I watched a documentary recently entitled The Truth About Cancer and in Episode 5 this little piece of information came up:
Can an Iodine Deficiency Cause PCOS?
According to studies, an Iodine Deficiency may in fact be a cause of PCOS!
Dr. Jorge Flechas wrote a study claiming:
“Iodine deficiency may cause the ovaries to develop cysts , nodules and scar tissue. At its worse this ovarian pathology is very similar to that of polycystic ovarian syndrome (PCOS). As of the writing of this article I have five PCOS patients. The patients have successfully been brought under control with the use of 50 mg of iodine per day. Control with these patients meaning cysts are gone, periods every 28 days and type 2 diabetes mellitus under control.”
Jeffrey Dach, MD states:
“Iodine deficiency causes ovarian cysts and annovulation, reversed by iodine supplementation.”
There are many possible causes for PCOS, not one has been 100% proven, so take this with a grain of salt (no pun intended).
Could Iodine Cure PCOS?
So I jumped on my computer and started Googling. I read articles old and new and review after review on various supplements. Low and behold the Google results for ‘Iodine and PCOS’ were astounding- women were seeing great results using Iodine supplements or adding more natural Iodine foods to their diet.
Most of the articles and reviews I read pointed back to two books,
Perhaps this is why a diet high in seafood is so good for those of us with PCOS. Seafood contains Iodine.
I continued my research over this last week researching and reading for hours on end about the different Iodine types, supplementation types, side effects, recommended dosage, etc. It looks very promising- but no definite answers or proof. I’m going to up my intake of Iodine containing food and start an Iodine supplement. I will update you with my results both here and on Facebook. As always I will consult with my doctor first and possibly ask him to run a test to see my current Iodine levels.
Foods Rich in Iodine
Iodine can be found in:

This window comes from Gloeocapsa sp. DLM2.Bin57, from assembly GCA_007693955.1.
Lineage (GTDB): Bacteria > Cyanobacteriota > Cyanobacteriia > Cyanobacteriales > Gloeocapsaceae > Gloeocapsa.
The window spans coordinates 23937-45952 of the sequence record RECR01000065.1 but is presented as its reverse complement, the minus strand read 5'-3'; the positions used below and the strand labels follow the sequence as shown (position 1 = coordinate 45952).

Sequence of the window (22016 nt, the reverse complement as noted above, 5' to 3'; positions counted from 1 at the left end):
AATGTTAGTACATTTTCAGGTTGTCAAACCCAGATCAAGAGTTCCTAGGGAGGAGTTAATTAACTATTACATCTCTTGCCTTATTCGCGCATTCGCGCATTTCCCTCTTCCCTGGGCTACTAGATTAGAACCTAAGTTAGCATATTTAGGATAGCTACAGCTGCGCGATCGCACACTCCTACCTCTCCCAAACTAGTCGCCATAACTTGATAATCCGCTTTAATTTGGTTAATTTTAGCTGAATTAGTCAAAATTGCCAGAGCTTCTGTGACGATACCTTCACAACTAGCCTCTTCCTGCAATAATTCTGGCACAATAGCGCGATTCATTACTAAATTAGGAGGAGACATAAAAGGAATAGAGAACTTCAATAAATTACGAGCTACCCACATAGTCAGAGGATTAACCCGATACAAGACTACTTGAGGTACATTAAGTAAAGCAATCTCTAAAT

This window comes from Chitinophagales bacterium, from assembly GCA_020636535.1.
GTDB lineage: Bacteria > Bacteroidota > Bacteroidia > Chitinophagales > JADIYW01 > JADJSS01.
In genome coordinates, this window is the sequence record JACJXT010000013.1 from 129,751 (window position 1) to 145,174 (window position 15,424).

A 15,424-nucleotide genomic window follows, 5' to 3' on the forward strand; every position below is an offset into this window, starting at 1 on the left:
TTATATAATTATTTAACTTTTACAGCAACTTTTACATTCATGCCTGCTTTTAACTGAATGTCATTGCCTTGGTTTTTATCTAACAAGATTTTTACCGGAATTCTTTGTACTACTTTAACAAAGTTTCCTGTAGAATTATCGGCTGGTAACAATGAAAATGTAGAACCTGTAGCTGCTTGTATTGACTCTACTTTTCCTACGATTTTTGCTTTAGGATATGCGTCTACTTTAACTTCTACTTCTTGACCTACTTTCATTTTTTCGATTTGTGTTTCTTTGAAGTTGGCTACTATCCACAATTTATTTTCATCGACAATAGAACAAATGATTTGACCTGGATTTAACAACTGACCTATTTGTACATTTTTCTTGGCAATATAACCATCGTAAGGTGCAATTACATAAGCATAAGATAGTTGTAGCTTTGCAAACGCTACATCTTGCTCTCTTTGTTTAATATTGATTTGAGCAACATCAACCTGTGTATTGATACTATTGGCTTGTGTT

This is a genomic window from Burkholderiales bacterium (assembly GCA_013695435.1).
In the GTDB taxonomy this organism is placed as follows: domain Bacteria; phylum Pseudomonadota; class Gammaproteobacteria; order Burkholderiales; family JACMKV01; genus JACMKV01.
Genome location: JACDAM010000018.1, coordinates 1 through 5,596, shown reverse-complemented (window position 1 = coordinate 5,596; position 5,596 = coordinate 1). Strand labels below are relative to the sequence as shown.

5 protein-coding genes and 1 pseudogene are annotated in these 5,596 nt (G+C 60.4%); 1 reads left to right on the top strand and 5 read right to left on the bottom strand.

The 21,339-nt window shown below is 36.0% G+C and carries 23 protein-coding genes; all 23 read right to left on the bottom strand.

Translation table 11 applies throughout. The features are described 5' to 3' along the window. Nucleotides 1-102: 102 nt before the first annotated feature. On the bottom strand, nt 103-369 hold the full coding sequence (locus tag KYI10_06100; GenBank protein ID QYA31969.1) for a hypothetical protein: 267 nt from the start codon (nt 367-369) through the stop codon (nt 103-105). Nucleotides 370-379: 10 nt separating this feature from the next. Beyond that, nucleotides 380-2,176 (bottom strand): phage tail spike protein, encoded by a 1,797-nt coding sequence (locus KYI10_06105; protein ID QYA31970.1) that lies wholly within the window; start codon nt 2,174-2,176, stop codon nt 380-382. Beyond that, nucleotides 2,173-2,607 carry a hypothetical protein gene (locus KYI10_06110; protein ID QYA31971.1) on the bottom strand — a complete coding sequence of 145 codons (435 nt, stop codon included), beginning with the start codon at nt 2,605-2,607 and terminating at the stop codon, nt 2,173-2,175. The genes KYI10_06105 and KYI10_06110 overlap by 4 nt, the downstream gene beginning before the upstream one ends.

- Wild caught seafood (ex: Salmon, Cod, Tuna, Shrimp)
- Enriched Iodized table salt
- Cow’s milk
If you look into Iodine Supplements, please consult your doctor! Too much Iodine can be problematic! You’ll want to discuss Iodine types and dosage with your doctor, as well as having your doctor monitor you while you’re on it. From what I’ve read Iodine dosage needs to be slowly increased with time.
The next step for me was choosing an Iodine supplement. Thank goodness for reviews and books. I was able to narrow down my choices to these Iodine Supplements:
- Iodoral- Pill Supplement – This supplement is a pill with 12.5 mg of Iodine which is equivalent to 8,333% of your daily recommended value- wow!
- J.CROW’S® Lugol’s Liquid Iodine – This is a liquid supplement with a dropper. Instructions give you specifics on how many drops (not droppers!) to take for your ailments.
Adding Iodine to Your Diet
I’m going to start adding more fish, eggs, strawberries, and small amounts of Iodized salt to my diet. Unfortunately cow’s milk is something I try to stay away from. I am also going to try an Iodine supplement, once I get my doctors approval and recommendations.
I encourage you to read the articles below for further Iodine Education:
Expect updates in about 3-4 weeks, once I get a good grasp on the benefits and side effects.
Have you or are you taking Iodine?? Please let me know below!!